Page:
I used a plumb to line up the points and a ruler to mark alignment with a sharpie on opposing sides of the perfume bottle. Then a hammer to make better alignment, a rotary tool, and a diamond drill bit to tweak points, curves, and angles into submission.


I’ve never shied away from a challenge, but come on; this one was a big project with lots of time and Silver invested in it. I don’t think anyone would blame me for walking away, but I didn't — a bit of stubborn persistence paid off.


Celebrating Student Nefertem Perfume Bottle

I'm so proud of my students who have taken the Nefertem Perfume Bottle Classes; I wanted to show some off. I also put the Nefertem Perfume Bottle Classes on the schedule for the Spring. Baring any kiln accelerations, yours could look as lovely as theirs, so I hope you will join me. From Left to right: Emma Gordon, Deborah Wenske Brooks, Loretta Hackman, Barbara Hance, and Ellen Levy.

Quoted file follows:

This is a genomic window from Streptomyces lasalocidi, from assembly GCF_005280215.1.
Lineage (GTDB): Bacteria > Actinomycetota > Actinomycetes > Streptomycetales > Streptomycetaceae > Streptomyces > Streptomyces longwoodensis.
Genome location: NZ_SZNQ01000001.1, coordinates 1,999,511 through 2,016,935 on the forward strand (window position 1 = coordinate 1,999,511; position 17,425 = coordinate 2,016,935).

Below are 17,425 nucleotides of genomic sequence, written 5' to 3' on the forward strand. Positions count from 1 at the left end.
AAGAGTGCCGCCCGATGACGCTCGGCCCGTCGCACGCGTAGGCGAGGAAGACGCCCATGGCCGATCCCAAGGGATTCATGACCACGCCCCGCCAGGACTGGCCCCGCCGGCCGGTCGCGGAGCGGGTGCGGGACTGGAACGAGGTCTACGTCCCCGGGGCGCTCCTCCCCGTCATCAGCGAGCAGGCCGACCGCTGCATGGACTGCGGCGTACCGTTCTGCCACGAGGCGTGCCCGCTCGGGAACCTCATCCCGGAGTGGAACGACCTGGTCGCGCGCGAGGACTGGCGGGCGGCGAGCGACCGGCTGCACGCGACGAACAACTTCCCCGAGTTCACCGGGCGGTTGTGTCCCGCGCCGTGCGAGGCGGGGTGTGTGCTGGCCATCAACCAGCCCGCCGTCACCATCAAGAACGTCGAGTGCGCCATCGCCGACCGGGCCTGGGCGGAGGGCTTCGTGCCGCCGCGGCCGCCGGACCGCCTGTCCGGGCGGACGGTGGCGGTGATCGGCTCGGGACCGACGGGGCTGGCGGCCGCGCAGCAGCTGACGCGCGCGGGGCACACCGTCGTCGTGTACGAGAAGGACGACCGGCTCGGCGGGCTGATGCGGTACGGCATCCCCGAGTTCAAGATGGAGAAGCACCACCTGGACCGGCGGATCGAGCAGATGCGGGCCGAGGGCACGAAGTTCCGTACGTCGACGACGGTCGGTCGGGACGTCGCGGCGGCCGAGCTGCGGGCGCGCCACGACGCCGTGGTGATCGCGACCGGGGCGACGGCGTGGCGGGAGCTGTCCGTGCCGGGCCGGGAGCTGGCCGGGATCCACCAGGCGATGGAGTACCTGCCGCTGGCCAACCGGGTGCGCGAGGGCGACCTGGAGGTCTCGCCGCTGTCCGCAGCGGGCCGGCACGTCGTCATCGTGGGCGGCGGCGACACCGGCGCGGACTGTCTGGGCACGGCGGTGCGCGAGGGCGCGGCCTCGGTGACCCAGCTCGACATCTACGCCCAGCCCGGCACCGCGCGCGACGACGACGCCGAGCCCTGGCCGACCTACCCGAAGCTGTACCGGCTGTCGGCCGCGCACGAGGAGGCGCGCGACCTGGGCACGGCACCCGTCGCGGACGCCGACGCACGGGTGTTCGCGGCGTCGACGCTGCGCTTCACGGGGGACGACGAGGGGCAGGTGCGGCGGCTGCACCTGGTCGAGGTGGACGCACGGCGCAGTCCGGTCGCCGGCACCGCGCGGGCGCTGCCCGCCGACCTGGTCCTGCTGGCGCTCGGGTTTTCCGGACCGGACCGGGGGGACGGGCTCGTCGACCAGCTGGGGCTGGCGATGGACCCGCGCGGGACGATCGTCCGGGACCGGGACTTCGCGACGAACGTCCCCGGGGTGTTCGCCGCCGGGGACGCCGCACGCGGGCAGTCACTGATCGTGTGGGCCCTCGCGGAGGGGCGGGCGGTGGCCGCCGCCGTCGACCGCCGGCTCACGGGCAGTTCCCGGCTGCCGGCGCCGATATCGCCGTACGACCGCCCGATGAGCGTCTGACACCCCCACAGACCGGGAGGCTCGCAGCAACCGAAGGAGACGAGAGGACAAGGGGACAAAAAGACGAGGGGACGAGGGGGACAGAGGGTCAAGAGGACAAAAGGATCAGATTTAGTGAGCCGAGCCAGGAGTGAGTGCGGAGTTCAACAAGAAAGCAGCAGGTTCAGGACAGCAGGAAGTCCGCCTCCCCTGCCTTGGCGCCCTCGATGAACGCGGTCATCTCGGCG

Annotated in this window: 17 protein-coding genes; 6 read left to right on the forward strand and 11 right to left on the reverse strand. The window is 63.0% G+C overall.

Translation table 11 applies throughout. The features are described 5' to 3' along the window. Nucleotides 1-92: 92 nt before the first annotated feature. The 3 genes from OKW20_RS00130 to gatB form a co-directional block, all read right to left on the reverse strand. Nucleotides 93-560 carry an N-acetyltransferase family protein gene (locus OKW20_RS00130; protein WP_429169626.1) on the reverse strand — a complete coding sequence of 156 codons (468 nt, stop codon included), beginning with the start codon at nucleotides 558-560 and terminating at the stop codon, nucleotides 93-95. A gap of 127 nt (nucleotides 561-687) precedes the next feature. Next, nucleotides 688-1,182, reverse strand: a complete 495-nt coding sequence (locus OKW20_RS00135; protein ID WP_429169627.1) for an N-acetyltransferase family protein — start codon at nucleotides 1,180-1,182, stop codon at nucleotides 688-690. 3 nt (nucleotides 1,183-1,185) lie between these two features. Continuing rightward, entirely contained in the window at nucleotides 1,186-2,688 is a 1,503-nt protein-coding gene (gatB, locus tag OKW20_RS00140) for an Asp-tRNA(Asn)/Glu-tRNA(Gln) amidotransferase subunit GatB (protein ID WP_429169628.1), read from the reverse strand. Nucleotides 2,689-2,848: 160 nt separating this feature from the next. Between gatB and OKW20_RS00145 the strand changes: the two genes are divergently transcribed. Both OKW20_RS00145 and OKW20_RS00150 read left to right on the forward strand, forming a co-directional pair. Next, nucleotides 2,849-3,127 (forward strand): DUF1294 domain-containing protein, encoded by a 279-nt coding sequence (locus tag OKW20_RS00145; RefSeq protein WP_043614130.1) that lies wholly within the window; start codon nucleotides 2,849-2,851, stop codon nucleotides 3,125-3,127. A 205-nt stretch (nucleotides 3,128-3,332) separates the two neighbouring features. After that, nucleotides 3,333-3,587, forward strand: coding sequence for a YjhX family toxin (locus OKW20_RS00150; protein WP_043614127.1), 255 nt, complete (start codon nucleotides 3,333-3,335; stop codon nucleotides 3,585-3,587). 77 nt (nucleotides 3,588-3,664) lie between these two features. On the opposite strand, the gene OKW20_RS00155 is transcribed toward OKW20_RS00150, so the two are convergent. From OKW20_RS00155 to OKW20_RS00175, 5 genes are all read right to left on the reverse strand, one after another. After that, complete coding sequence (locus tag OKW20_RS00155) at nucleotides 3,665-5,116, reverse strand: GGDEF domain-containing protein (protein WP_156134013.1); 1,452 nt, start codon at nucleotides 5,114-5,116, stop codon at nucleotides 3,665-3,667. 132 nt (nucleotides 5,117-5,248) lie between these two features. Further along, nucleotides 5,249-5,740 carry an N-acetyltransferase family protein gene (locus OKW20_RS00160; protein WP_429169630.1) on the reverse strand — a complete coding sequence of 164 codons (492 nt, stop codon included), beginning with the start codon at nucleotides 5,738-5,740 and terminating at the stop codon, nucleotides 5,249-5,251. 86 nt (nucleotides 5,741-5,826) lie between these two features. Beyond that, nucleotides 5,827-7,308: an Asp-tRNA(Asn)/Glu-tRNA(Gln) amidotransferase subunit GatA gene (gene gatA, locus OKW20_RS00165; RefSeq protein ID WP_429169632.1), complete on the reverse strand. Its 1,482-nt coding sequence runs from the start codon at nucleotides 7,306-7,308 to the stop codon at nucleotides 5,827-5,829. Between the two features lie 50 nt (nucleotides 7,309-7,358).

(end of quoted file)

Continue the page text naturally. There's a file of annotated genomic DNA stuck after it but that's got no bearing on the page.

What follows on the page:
Spring Jewelry Workshop Schedule

Live, Interactive Online Class for ALL Abilities

These small interactive, online group sessions provide expert learning and great connectivity with other artists, and now they are recorded!

Click here for details or click on the Class Title.


Nefertem Perfume Bottle: God of Perfume
 New

Thursday, June 30 - July 28, 2022


1:00 pm - 2:00 pm Eastern

(5:00 Greenwich Mean, 12:00 PM Central, 11:00 AM Mountain, 10:00 AM Pacific)


(5) week group sessions • 60 min. Live & Interactive on Go to Meeting
 • Recorded

All levels of ability


___________________________________________________________


Elegant Meadow Pods 3 Spots

Wednesday, June 29 - July 27, 2022


6:00 PM to 7:00 PM, Eastern